I enjoy conversing with my Uber drivers. I learn about all sorts of things from the road conditions in Dallas, where I live, to upcoming music opera performances in my area. Frequently, the conversation turns to work, and when my driver learns that I lead a large mortgage company, we discuss the housing market and best practices for applying for a mortgage.
For many Uber drivers and those in the gig economy, it’s not so easy to obtain a mortgage largely because they don’t have “right” paperwork to substantiate their loan request. This is unfortunate because it prevents many Americans from embarking upon the American dream of homeownership.
It’s incumbent upon mortgage providers to update their lending practices so that the millions who work in the gig economy may also buy a home and thus earn more wealth. To that end, mortgage providers should consider supporting the Self-Employed Mortgage Access Act, which has bipartisan support in Congress.
The transience of work in the gig economy belies the permanence of this phenomenon. The gig economy is here to stay, as workers juggle jobs, look for “side hustles,” and cobble together various earning streams. Thirty-six percent of workers are part of this economy. That may be as high as 55 million Americans, per a 2016 study by Freelancing Union and Upwork. Freelancing has upsides, such as working for yourself and designing your own schedule. But there are many drawbacks, such as not having employer-supposed health care or career progression opportunities within a large organization.
The standard mortgage application process isn’t optimized for freelancers. Most mortgage providers require W-2 tax forms that disclose an applicant’s income and verify their job. Indeed, even for those with a steady job, the documentation process can be difficult to navigate: “Many borrowers are not entirely sure what documents they need, so I try to provide them a comprehensive checklist up front. The list is based on our experience dealing with borrowers who have had sought similar transactions,” Tim Cooper, a loan consultant based in California, tells me. Lenders want to see applicants with a predictable earnings stream from a single employer and good credit.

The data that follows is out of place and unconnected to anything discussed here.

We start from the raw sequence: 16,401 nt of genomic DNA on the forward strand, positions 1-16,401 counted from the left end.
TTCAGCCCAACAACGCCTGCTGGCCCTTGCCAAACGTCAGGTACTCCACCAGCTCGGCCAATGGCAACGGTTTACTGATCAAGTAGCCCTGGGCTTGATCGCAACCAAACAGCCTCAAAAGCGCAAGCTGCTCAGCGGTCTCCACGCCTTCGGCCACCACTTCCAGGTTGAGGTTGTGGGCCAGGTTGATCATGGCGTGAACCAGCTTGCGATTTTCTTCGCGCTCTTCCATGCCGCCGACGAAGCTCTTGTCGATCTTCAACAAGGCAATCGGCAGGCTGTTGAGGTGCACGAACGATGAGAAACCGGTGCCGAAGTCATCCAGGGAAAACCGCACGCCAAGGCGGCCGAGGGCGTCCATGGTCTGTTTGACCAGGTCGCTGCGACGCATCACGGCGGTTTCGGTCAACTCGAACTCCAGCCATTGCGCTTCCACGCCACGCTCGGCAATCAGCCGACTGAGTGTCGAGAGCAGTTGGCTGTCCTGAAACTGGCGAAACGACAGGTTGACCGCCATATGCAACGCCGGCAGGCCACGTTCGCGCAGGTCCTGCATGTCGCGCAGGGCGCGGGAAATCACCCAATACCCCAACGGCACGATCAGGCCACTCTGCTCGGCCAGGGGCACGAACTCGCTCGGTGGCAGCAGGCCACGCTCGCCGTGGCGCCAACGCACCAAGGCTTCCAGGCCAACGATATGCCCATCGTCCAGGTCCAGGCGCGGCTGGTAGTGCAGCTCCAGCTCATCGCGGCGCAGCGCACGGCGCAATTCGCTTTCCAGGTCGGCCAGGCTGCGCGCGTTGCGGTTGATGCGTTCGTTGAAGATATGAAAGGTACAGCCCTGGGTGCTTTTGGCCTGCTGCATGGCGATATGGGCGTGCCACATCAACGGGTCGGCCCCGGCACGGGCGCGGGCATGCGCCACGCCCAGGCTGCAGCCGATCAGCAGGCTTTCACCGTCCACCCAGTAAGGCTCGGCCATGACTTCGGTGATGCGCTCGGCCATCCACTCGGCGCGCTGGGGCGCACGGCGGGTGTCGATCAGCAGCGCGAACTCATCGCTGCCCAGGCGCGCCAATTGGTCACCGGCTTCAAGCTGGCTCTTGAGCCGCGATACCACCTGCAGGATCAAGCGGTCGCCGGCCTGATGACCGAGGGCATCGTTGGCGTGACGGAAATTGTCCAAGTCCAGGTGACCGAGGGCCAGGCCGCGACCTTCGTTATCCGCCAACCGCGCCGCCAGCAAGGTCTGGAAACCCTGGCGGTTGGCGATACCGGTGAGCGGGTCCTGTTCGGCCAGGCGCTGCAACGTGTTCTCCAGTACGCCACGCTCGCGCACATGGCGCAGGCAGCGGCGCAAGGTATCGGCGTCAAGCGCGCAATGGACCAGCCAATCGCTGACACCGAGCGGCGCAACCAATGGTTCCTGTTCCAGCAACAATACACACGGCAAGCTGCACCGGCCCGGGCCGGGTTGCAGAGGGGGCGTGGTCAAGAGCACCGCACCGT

Mortgage companies ought to be consumer champions. To be sure, mortgage providers are allowed to provide non-qualified mortgages that don’t comport with rules stipulated by the Consumer Financial Protection Bureau. But these mortgages are often more expensive, and gig economy workers ought not to be penalized for their profession.
The Self-Employed Mortgage Access Act would allow mortgage lenders to accept different types of documentation in the application process. Some of these include Form 1040 Schedule C (for sole proprietors), Form 1065 Schedule-1 (for partnerships), and Form 1120-S (for S corporations). The bill supporters contend that some 42 million Americans are unable to obtain a mortgage and that this law would help put more on a path toward homeownership. Such a measure would enable my firm and others to assess the risk of each applicant more fully. And we would therefore likely be able to extend credit to millions of Americans who are deserving but are currently constrained by existing regulations.
As the composition of America’s workforce changes, we need to update our laws and practices so that consumers can access credit responsibly and without compunction. I’ve always believed that those who demonstrate an intention to repay a loan should be able to obtain a mortgage. Treating consumers with dignity should be job number one for any financial institution. And I can think of no greater way to accomplish this than respecting workers who want to apply for a mortgage—no matter their profession.
Sanjiv Das is the CEO of Caliber Home Loans. He was the CEO of CitiMortgage from 2008 to 2013.
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